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Do fertility treatments result in your offspring having a higher cancer risk? Science says no.


If you’ve read up on the various fertility treatments available, you’ll know that these carry a certain degree of risk for both mother and child. Take IVF, for instance – it’s been said that children conceived using this particular Assisted Reproductive Technology (ART) may experience different health conditions later in life.

Thankfully, though, a recent study published in the Human Reproduction journal shows that children conceived using fertility treatments are no more likely to contract cancer (as opposed to those conceived naturally). Read on to find out more!

Study follows children conceived as a result of fertility treatments for 21 years

The study, which is authored by head of epidemiology at the Netherlands Cancer Institute in Amsterdam Flora van Leeuwen, followed nearly 48,000 children in the Netherlands for an average of 21 years.

Out of the 48,000 children, over 24,000 were conceived by ART, and approximately 14,000 were naturally conceived. The remaining 10,000 children were conceived naturally or with the help of fertility drugs, but not with the involvement of IVF or other ART.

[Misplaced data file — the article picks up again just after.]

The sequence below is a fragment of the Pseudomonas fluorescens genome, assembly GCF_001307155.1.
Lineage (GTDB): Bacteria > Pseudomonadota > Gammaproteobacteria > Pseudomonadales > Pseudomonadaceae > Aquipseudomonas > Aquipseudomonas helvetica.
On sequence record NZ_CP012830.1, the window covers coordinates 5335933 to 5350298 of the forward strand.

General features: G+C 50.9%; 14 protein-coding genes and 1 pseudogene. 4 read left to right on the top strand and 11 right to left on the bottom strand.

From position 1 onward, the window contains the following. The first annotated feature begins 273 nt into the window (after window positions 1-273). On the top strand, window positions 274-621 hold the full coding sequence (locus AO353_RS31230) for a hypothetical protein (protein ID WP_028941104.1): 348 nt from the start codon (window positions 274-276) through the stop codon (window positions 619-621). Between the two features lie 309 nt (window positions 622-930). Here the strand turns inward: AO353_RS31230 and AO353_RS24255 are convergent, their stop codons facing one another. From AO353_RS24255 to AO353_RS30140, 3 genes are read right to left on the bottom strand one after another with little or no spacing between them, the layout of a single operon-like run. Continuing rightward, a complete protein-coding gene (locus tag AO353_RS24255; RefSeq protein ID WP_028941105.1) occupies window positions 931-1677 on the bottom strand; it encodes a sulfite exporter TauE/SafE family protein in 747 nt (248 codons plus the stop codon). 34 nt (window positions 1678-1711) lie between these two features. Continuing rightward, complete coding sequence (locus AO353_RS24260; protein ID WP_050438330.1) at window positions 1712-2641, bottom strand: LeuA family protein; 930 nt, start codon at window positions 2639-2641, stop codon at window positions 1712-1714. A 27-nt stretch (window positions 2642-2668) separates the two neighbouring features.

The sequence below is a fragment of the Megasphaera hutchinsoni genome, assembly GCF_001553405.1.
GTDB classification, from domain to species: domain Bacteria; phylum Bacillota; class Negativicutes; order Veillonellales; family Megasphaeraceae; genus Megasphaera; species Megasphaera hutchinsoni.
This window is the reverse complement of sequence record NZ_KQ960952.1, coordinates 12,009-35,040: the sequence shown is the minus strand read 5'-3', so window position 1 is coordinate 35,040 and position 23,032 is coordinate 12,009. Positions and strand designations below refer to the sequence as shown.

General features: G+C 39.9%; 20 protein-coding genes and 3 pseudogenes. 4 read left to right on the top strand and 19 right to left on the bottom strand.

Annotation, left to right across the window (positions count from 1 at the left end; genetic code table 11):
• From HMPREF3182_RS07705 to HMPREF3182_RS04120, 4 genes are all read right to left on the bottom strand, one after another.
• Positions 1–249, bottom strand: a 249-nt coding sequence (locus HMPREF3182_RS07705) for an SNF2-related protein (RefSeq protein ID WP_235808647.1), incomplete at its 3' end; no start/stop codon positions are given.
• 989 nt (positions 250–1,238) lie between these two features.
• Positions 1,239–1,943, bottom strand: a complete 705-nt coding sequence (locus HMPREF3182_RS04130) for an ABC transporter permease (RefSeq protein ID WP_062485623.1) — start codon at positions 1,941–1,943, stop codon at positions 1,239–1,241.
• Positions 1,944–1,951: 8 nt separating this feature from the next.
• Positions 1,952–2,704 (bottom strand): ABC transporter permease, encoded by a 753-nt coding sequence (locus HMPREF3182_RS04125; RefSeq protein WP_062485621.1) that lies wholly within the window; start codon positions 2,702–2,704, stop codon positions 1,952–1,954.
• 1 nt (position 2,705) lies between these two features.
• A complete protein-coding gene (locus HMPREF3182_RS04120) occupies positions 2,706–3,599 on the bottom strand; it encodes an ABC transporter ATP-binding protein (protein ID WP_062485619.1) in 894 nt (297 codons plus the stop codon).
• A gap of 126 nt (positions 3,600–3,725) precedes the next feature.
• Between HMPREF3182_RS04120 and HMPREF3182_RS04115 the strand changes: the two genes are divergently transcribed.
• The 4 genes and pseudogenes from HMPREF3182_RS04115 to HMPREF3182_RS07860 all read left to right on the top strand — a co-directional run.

Across the 21 years, 231 of the children developed cancer. After the researchers adjusted their findings for a number of factors, the conclusion was that the children conceived via ART did not have an increased risk of cancer.

However, Flora van Leeuwen notes that there was still a non-statistically significant increase in cancer risk in children conceived after intracytoplasmic sperm injection (ICSI). The same goes for children conceived from embryos that had been frozen before being thawed.

Why might children conceived via ART experience more health issues?

According to ob-gyns and fertility experts, children conceived via ART might face more health issues due to parental risk factors. In other words, couples who undergo IVF tend to be older and in poorer health. If the mother is obese, for instance, then it might be the maternal obesity that impacts the foetal cardiac system and contributes to an increased risk of health conditions – not the ART itself.

The good news? Ob-gyns say that if parents are healthy, the children that they conceive via ART should not face any excessive health risks. This means that you’ve got a good chance of giving birth to a happy, healthy baby (who won’t be at higher risk of developing any health conditions later on in life), as long as you’ve got your exercise, diet and other lifestyle factors under control.

If you need some help getting into tip-top condition, check out our article: 4 fertility resolutions to make in 2019. Once you’re eating a balanced diet and exercising regularly, this will put you on the path to conceiving a healthy baby via ART. We’ve got our fingers crossed for you!

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